4) Membrane Filtration 101 (Classroom, 1 day)
CUB, Yatala QLD – Mon 7 March 2016
5) Membrane Filtration and Membrane Bioreactors (Hands-on, 2 days)
CUB, Yatala QLD – Tues and Wed 8-9 March 2016 or Thurs and Fri 10-11 March 2016
6) Reverse Osmosis 101 (Classroom, 1 day)
Tarong Power Station (Stanwell), Nanango QLD – Mon 14 March 2016
7) Operation, Control and Maintenance of RO Units (Hands-on, 3 days)
Tarong Power Station (Stanwell), Nanango QLD – Tues to Thurs 15-17 March 2016
The following journal articles were published:
- Balzano, S., A. V. Ellis, C. Le Lan, and S. C. Leterme. 2015. Seasonal changes in phytoplankton on the north-eastern shelf of Kangaroo Island (South Australia) in 2012 and 2013. Oceanologia 57 (3):251-262.
2. Barron, O., R. Ali, G. Hodgson, D. Smith, E. Qureshi, D. McFarlane, E. Campos, and D. Zarzo. 2015. Feasibility assessment of desalination application in Australian traditional agriculture. Desalination 364:33-45.
3. Blandin, G., A. R. D. Verliefde, and P. Le-Clech. 2015. Pressure enhanced fouling and adapted anti-fouling strategy in pressure assisted osmosis (PAO). Journal of Membrane Science 493:557-567.
4. Blandin, G., A. R. D. Verliefde, and P. Le-Clech. 2015. Pressure enhanced fouling and adapted anti-fouling strategy in pressure assisted osmosis (PAO). Journal of Membrane Science 493:557-567.
5. Clarke, D. P., Y. M. Al-Abdeli, and G. Kothapalli. 2015. Multi-objective optimisation of renewable hybrid energy systems with desalination. Energy 88:457-468.
6. Duong, H. C., S. Gray, M. Duke, T. Y. Cath, and L. D. Nghiem. 2015. Scaling control during membrane distillation of coal seam gas reverse osmosis brine. Journal of Membrane Science 493:673-682.
7. Duong, H. C., A. R. Chivas, B. Nelemans, M. Duke, S. Gray, T. Y. Cath, and L. D. Nghiem. 2015. Treatment of RO brine from CSG produced water by spiral-wound air gap membrane distillation — A pilot study. Desalination 366:121-129.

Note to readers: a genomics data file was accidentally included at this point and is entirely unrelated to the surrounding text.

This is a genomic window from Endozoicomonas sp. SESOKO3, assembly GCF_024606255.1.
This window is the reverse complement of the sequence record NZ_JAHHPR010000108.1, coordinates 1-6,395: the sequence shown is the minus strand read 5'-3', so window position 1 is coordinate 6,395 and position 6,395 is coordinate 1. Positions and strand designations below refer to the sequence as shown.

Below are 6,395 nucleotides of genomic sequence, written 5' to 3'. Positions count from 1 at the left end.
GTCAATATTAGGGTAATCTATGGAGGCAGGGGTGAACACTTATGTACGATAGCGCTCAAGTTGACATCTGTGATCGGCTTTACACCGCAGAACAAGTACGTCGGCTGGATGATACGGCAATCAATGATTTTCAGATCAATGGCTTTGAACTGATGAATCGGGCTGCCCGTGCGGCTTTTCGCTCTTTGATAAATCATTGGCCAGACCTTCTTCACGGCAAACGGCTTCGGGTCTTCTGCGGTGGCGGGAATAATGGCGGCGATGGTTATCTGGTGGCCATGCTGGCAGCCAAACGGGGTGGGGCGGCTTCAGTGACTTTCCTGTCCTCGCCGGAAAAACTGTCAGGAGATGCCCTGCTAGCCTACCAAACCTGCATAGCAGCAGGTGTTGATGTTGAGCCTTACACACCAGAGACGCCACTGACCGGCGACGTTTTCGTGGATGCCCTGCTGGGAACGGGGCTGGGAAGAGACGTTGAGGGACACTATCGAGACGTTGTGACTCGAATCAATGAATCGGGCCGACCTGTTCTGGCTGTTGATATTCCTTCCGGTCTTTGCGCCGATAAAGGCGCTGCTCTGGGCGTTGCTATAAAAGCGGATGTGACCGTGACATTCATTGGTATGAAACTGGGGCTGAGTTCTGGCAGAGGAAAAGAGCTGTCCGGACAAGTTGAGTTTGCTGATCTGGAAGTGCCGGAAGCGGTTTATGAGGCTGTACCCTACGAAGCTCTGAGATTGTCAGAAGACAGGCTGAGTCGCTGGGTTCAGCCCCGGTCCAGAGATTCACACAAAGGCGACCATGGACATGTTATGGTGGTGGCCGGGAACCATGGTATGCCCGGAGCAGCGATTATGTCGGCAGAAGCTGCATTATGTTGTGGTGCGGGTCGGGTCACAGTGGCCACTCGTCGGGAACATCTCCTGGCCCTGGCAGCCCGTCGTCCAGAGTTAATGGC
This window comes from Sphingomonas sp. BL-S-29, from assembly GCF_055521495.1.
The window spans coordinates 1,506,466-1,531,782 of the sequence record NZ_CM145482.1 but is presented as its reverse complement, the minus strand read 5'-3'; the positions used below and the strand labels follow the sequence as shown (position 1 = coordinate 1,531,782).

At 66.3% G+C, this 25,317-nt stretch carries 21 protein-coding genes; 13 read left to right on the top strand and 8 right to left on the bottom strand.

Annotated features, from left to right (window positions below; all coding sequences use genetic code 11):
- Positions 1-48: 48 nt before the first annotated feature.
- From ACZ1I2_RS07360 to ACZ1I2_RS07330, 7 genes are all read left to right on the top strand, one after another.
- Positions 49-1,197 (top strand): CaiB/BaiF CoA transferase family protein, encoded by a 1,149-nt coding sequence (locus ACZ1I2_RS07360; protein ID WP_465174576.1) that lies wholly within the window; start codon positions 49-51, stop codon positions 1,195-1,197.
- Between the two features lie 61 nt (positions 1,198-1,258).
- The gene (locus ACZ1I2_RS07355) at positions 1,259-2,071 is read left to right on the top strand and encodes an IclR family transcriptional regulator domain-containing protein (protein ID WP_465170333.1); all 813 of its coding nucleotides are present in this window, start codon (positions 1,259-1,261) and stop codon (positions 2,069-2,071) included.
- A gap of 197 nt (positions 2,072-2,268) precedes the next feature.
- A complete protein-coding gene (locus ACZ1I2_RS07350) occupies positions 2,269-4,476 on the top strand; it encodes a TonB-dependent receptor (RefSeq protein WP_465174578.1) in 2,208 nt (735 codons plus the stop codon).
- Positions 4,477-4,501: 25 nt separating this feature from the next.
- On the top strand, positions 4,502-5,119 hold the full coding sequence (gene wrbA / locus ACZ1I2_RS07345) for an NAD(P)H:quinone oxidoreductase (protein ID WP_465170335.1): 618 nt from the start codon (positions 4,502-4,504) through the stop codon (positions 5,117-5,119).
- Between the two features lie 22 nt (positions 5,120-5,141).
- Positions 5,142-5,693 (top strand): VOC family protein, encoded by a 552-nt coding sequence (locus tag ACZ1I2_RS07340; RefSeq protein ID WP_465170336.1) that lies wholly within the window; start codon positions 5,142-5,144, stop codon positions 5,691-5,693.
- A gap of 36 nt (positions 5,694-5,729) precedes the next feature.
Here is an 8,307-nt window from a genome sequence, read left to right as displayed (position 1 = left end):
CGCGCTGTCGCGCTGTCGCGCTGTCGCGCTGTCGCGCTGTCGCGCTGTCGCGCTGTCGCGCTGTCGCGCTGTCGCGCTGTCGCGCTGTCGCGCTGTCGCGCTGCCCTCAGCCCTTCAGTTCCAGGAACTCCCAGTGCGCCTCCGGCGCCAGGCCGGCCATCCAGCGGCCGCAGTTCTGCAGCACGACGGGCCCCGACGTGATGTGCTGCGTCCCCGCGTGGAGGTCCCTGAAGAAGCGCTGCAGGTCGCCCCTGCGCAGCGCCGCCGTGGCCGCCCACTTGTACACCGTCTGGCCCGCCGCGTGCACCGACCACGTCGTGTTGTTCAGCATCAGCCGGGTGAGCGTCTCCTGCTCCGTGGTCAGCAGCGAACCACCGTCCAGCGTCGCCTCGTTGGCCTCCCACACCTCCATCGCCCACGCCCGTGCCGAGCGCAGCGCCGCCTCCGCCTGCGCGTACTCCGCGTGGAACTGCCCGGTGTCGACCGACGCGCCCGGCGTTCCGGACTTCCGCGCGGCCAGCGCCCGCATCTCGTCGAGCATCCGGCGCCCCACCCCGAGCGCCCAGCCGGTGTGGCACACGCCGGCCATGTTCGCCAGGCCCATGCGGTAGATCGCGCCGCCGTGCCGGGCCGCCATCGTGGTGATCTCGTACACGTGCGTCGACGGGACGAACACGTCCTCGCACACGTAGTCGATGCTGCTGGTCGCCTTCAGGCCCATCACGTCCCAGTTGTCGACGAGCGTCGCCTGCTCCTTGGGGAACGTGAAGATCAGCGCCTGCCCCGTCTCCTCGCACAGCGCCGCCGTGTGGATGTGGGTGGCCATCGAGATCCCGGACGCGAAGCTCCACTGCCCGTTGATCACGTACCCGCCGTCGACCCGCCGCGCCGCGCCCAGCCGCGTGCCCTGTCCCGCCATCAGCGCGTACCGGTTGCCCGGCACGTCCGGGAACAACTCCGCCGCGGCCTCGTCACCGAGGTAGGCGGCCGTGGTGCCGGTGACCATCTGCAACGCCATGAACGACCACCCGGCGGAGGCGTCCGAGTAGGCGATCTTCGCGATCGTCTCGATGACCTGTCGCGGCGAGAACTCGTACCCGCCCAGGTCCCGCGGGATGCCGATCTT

8. Feng, Y., K. Wang, C. Davies, and H. Wang. 2015. Carbon Nanotube/Alumina/Polyethersulfone Hybrid Hollow Fiber Membranes with Enhanced Mechanical and Anti-Fouling Properties. Nanomaterials 5 (3):1366.
The following theses were submitted:
1. Akhavan, B. 2015. Plasma Polymer Functionalised Surfaces for Water Purification, School of Engineering, University of South Australia.
2. Lawler, W. 2015. Assessment of End-of-Life Opportunities for Reverse Osmosis Membranes, School of Chemical Engineering, University of New South Wales.
3. Sahebi, S. 2015. Developing Thin Film Composite Membranes for Engineered Osmosis Processes, School of Civil and Environmental Engineering, University of Technology, Sydney.
4. Schmack, M. 2015. Advancement of the Bubble-Greenhouse Desalination Concept: A Holistic Sustainable Approach to Small-Scale Water Desalination in Remote Regions, School of Engineering and Information Technology, Murdoch University.
The 2016 AWA/IWA Young Water Professionals Conference – 18-19 Feb 2016, UNSW, Sydney
2016 Water Innovation Forum – 10-11 March 2016, Sydney
10th Global Water Summit – 19-20 April 2016, Abu Dhabi, UAE
OzWater16 – 10-12 May 2016, Melbourne
IWA World Water Congress and Exhibition 2016 – 9-13 October 2016, Brisbane.
9th IMSTEC 2016 – 5-8 December 2016, Adelaide
International Water Summit – 16-19 January 2017, Abu Dhabi
The NCEDA is grateful for the generous support of our Gold Industry Sponsors.